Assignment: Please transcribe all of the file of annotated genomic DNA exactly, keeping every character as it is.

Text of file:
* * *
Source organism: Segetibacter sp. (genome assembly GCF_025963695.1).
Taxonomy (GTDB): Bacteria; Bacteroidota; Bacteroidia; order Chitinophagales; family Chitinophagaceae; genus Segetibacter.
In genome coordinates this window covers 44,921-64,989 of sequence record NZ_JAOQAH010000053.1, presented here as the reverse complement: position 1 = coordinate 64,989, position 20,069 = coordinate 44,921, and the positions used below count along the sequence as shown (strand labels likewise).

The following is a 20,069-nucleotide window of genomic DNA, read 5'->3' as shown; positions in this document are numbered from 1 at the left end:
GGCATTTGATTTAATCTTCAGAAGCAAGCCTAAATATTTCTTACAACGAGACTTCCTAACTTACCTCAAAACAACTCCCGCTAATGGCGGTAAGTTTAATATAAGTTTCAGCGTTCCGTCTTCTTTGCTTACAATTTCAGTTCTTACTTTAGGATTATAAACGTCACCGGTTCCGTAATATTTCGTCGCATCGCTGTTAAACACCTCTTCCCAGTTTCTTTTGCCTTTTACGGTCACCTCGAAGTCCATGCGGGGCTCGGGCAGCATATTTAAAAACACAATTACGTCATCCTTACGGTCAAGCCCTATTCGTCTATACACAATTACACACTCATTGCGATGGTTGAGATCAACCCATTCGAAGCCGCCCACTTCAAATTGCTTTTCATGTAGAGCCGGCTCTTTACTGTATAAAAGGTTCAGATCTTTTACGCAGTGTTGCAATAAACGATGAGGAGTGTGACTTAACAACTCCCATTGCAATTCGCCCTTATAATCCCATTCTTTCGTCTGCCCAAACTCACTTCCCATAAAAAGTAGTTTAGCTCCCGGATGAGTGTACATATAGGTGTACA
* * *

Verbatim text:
Source organism: Segetibacter sp. (genome assembly GCF_025963695.1).
Taxonomy (GTDB): Bacteria; Bacteroidota; Bacteroidia; order Chitinophagales; family Chitinophagaceae; genus Segetibacter.
In genome coordinates this window covers 44,921-64,989 of sequence record NZ_JAOQAH010000053.1, presented here as the reverse complement: position 1 = coordinate 64,989, position 20,069 = coordinate 44,921, and the positions used below count along the sequence as shown (strand labels likewise).

The following is a 20,069-nucleotide window of genomic DNA, read 5'->3' as shown; positions in this document are numbered from 1 at the left end:
GGCATTTGATTTAATCTTCAGAAGCAAGCCTAAATATTTCTTACAACGAGACTTCCTAACTTACCTCAAAACAACTCCCGCTAATGGCGGTAAGTTTAATATAAGTTTCAGCGTTCCGTCTTCTTTGCTTACAATTTCAGTTCTTACTTTAGGATTATAAACGTCACCGGTTCCGTAATATTTCGTCGCATCGCTGTTAAACACCTCTTCCCAGTTTCTTTTGCCTTTTACGGTCACCTCGAAGTCCATGCGGGGCTCGGGCAGCATATTTAAAAACACAATTACGTCATCCTTACGGTCAAGCCCTATTCGTCTATACACAATTACACACTCATTGCGATGGTTGAGATCAACCCATTCGAAGCCGCCCACTTCAAATTGCTTTTCATGTAGAGCCGGCTCTTTACTGTATAAAAGGTTCAGATCTTTTACGCAGTGTTGCAATAAACGATGAGGAGTGTGACTTAACAACTCCCATTGCAATTCGCCCTTATAATCCCATTCTTTCGTCTGCCCAAACTCACTTCCCATAAAAAGTAGTTTAGCTCCCGGATGAGTGTACATATAGGTGTACA